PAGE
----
No one needs to be unemployed. The very word could and should be
consigned to the dustbin, along with "benefits". Both are negative,
stigmatic words, which could be replaced with "learning" and
This is not simply a fudge, or a redefinition of words, but an
altered mind-set, with profound implications. If learning were to
be repositioned as useful employment, it would follow that people
would be paid for it. And if learning was available to everyone,
then the only unemployed (other than the sick and severely
disabled) would be those who chose not to learn (and therefore not
to earn). Paid As You Learn (PAYL) would be essentially voluntary,
therefore, but the ultimate carrot over the stick: if you don't
learn, you don't earn.
Thus the majority of the benefits system could be replaced at a
stroke by PAYL. Children would be paid to go to school, thereby
learning from the age of five the value of paid work and of
contributing to the family's income.
People without a job, or those who lose their jobs, would be
paid to go back to school, thereby providing a permanent
safety-net, besides continuing the work ethic. Many disabled
people, while more limited in terms of job-availability, could
nevertheless get to school. These factors alone would take care of
child, unemployment, and disability benefits.
PAYL would operate on a touch-card system, similar to the Oyster
card on public transport. You touch in and touch out to register
each day's learning attendance. Doctors would have the authority to
swipe your card in the event of illness. Registered employers could
do the same thing for job applicants. Your card would thus
accumulate money on a daily basis, and could act like a debit card
for making payments and buying goods.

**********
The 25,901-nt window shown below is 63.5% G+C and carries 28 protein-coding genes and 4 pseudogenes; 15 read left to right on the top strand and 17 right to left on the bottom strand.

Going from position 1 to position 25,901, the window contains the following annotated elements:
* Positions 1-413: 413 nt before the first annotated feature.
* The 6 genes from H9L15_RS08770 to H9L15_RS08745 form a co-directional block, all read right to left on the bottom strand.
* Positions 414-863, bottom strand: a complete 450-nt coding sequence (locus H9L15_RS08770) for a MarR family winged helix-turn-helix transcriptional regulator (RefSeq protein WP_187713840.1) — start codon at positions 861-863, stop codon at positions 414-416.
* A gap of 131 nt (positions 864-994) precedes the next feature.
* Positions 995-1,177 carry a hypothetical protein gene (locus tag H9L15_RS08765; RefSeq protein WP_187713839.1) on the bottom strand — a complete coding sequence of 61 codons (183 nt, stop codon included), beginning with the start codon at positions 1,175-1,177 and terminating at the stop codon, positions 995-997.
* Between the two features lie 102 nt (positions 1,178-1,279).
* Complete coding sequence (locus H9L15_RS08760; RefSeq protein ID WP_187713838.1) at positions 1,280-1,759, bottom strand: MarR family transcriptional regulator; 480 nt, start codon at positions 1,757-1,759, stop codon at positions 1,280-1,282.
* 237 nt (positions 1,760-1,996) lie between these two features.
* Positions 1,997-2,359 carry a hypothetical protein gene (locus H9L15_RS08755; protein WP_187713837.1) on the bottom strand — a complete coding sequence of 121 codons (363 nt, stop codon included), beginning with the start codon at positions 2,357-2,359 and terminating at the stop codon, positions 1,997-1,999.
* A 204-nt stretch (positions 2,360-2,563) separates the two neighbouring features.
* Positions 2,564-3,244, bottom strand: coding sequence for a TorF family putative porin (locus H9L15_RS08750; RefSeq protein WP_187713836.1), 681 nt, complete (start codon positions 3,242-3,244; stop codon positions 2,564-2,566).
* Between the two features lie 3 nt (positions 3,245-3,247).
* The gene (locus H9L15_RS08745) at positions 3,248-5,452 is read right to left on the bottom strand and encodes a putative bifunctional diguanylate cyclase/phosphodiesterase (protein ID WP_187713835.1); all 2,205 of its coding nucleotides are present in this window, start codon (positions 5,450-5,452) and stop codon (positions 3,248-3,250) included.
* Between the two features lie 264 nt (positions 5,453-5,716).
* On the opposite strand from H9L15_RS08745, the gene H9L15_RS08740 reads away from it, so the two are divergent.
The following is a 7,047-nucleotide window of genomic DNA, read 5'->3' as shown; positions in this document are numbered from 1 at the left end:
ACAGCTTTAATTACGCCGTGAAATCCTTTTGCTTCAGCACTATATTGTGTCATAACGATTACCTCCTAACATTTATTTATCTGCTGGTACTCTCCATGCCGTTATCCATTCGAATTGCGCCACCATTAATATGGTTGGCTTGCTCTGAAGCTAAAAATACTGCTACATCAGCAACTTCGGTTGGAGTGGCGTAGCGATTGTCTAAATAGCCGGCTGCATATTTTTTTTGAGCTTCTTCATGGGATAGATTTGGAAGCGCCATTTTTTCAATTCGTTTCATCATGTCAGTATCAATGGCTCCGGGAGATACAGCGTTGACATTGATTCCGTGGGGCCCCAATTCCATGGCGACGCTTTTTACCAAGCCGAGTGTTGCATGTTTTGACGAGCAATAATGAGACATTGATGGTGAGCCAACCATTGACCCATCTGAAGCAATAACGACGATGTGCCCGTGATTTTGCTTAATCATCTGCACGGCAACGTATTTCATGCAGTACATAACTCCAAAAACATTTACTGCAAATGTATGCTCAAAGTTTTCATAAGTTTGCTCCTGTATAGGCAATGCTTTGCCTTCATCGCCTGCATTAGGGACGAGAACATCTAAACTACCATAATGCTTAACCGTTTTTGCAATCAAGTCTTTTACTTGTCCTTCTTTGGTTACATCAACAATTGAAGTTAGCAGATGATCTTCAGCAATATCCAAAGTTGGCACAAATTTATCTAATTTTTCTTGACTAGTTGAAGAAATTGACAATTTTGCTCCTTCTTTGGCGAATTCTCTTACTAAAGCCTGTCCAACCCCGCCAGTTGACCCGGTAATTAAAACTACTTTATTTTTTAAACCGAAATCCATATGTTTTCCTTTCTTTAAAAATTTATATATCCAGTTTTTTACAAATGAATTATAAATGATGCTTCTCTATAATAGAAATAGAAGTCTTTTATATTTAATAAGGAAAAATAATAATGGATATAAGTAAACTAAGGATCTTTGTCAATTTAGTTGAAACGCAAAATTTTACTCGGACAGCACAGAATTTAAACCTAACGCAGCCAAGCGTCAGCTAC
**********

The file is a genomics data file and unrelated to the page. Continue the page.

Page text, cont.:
People who hung around on street corners or shopping centres
would do so at their cost, not society's - they would be unpaid if
they were not at school. Beggars might get short shrift - why
aren't they at school, earning money? Prisoners could ensure that
their PAYL went outside to help support their families.
The supposedly indolent families, with their blinds drawn, or
the unwaged travellers playing with broadband all day in their
mobile homes would really become myths. If they wanted to earn
money, they would have to go to school with their children. And
children who played truant would not be popular at home: they would
just have reduced the family's earnings.
Pensioners could supplement their pensions with PAYL if they
chose - for many, it would be a haven for useful activity, keeping
their brains active, providing a stimulating social environment,
and negating the need for so many day-centres.
Understandably, PAYL raises the spectre of the permanent
student. This is specious. Learning is no easy option, and many
would be inspired to look harder for alternative employment.
Others would grasp the training opportunities, and use PAYL as a
step to a better job (PAYL would effectively replace many training
budgets, in both the public and private sectors.) Yet others might
discover the joy of simply learning things. Some would become
teachers. At the very worst, is it not better to have someone
occupied rather than idle and on benefits?
School discipline would cease to be a problem. A zero-tolerance
policy applied to bad, disruptive, or uncooperative behaviour would
mean being "sent home". And that would mean no earnings.
In terms of curricula, for children, the concept of PAYL would
not have an impact on the national curriculum, or vice versa.
Adults should be able to choose, and choice should be as broad as
practically possible. It should not be overtly career-driven,
although such pathways would be included.
Learning, however, should also become a joy to many, and
academic, musical, and sports activities should be available. So
should accreditation, grading, and certificates, in order to
THIS leads to the cost. Despite PAYL's replacing much of the
benefits system and training budgets, there is undoubtedly a net
cost in terms of extra teachers and buildings. My view is that, in
the longer term, this is an investment that would be more than
PAYL is a vast opportunity to produce a nation of wise people,
and for the UK to become the cultural centre of the world. This has
huge economic, societal, and marketable advantages.
Only a wiser mass of people will work out how to run the world
better than we have. Despite the significant problem (some would
say, the thrill) that too many bright, educated people would make
life uncomfortable for those "in charge", isn't this a better
payback than barbarians at the gates?
John Drewry is a professional writer. He is interested in
developing this concept, and welcomes others' views at